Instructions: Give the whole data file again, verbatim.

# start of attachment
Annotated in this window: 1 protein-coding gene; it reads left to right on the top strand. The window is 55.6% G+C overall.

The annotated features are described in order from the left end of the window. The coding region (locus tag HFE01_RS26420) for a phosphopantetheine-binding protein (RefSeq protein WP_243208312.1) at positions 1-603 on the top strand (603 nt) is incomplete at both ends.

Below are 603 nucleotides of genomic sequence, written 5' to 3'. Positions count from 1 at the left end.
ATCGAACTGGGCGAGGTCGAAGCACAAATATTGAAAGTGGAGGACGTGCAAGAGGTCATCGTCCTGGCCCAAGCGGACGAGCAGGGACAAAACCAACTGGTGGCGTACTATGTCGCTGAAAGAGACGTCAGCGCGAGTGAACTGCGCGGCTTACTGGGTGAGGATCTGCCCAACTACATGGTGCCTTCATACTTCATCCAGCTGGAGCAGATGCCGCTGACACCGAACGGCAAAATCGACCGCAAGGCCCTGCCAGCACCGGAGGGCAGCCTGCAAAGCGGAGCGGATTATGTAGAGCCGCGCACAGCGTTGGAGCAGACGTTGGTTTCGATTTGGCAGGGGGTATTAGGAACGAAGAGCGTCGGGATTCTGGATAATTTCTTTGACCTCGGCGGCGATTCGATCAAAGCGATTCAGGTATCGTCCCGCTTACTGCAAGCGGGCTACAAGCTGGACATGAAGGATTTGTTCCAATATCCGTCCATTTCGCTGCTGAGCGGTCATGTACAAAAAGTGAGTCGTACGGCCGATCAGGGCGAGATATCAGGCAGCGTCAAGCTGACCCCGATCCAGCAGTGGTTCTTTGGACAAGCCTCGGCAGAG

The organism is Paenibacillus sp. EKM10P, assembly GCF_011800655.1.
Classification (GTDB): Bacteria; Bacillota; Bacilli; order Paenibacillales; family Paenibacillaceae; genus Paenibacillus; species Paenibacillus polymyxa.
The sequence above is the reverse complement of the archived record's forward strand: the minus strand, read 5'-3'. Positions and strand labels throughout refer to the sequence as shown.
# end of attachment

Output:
Annotated in this window: 1 protein-coding gene; it reads left to right on the top strand. The window is 55.6% G+C overall.

The annotated features are described in order from the left end of the window. The coding region (locus tag HFE01_RS26420) for a phosphopantetheine-binding protein (RefSeq protein WP_243208312.1) at positions 1-603 on the top strand (603 nt) is incomplete at both ends.

Below are 603 nucleotides of genomic sequence, written 5' to 3'. Positions count from 1 at the left end.
ATCGAACTGGGCGAGGTCGAAGCACAAATATTGAAAGTGGAGGACGTGCAAGAGGTCATCGTCCTGGCCCAAGCGGACGAGCAGGGACAAAACCAACTGGTGGCGTACTATGTCGCTGAAAGAGACGTCAGCGCGAGTGAACTGCGCGGCTTACTGGGTGAGGATCTGCCCAACTACATGGTGCCTTCATACTTCATCCAGCTGGAGCAGATGCCGCTGACACCGAACGGCAAAATCGACCGCAAGGCCCTGCCAGCACCGGAGGGCAGCCTGCAAAGCGGAGCGGATTATGTAGAGCCGCGCACAGCGTTGGAGCAGACGTTGGTTTCGATTTGGCAGGGGGTATTAGGAACGAAGAGCGTCGGGATTCTGGATAATTTCTTTGACCTCGGCGGCGATTCGATCAAAGCGATTCAGGTATCGTCCCGCTTACTGCAAGCGGGCTACAAGCTGGACATGAAGGATTTGTTCCAATATCCGTCCATTTCGCTGCTGAGCGGTCATGTACAAAAAGTGAGTCGTACGGCCGATCAGGGCGAGATATCAGGCAGCGTCAAGCTGACCCCGATCCAGCAGTGGTTCTTTGGACAAGCCTCGGCAGAG

The organism is Paenibacillus sp. EKM10P, assembly GCF_011800655.1.
Classification (GTDB): Bacteria; Bacillota; Bacilli; order Paenibacillales; family Paenibacillaceae; genus Paenibacillus; species Paenibacillus polymyxa.
The sequence above is the reverse complement of the archived record's forward strand: the minus strand, read 5'-3'. Positions and strand labels throughout refer to the sequence as shown.